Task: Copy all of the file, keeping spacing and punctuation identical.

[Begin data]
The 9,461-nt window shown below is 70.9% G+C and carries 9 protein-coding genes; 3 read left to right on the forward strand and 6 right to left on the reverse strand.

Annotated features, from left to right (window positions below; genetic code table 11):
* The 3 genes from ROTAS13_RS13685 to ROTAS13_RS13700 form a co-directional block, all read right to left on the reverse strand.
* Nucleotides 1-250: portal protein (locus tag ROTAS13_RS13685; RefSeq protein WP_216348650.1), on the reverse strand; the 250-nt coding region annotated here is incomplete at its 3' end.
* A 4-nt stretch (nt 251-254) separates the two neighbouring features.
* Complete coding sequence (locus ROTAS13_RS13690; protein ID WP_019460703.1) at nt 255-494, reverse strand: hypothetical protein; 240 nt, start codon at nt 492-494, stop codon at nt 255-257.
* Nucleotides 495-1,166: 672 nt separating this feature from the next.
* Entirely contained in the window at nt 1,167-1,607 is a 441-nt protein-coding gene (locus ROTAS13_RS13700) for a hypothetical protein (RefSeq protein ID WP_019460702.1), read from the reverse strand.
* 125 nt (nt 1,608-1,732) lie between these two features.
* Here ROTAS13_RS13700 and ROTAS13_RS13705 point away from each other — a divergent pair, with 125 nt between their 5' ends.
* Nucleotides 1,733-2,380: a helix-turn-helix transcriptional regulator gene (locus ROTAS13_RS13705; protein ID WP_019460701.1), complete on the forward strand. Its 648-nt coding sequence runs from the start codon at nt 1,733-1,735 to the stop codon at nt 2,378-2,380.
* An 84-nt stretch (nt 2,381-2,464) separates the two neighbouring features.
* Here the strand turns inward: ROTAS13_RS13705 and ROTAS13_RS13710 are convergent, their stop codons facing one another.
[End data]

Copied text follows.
The 9,461-nt window shown below is 70.9% G+C and carries 9 protein-coding genes; 3 read left to right on the forward strand and 6 right to left on the reverse strand.

Annotated features, from left to right (window positions below; genetic code table 11):
* The 3 genes from ROTAS13_RS13685 to ROTAS13_RS13700 form a co-directional block, all read right to left on the reverse strand.
* Nucleotides 1-250: portal protein (locus tag ROTAS13_RS13685; RefSeq protein WP_216348650.1), on the reverse strand; the 250-nt coding region annotated here is incomplete at its 3' end.
* A 4-nt stretch (nt 251-254) separates the two neighbouring features.
* Complete coding sequence (locus ROTAS13_RS13690; protein ID WP_019460703.1) at nt 255-494, reverse strand: hypothetical protein; 240 nt, start codon at nt 492-494, stop codon at nt 255-257.
* Nucleotides 495-1,166: 672 nt separating this feature from the next.
* Entirely contained in the window at nt 1,167-1,607 is a 441-nt protein-coding gene (locus ROTAS13_RS13700) for a hypothetical protein (RefSeq protein ID WP_019460702.1), read from the reverse strand.
* 125 nt (nt 1,608-1,732) lie between these two features.
* Here ROTAS13_RS13700 and ROTAS13_RS13705 point away from each other — a divergent pair, with 125 nt between their 5' ends.
* Nucleotides 1,733-2,380: a helix-turn-helix transcriptional regulator gene (locus ROTAS13_RS13705; protein ID WP_019460701.1), complete on the forward strand. Its 648-nt coding sequence runs from the start codon at nt 1,733-1,735 to the stop codon at nt 2,378-2,380.
* An 84-nt stretch (nt 2,381-2,464) separates the two neighbouring features.
* Here the strand turns inward: ROTAS13_RS13705 and ROTAS13_RS13710 are convergent, their stop codons facing one another.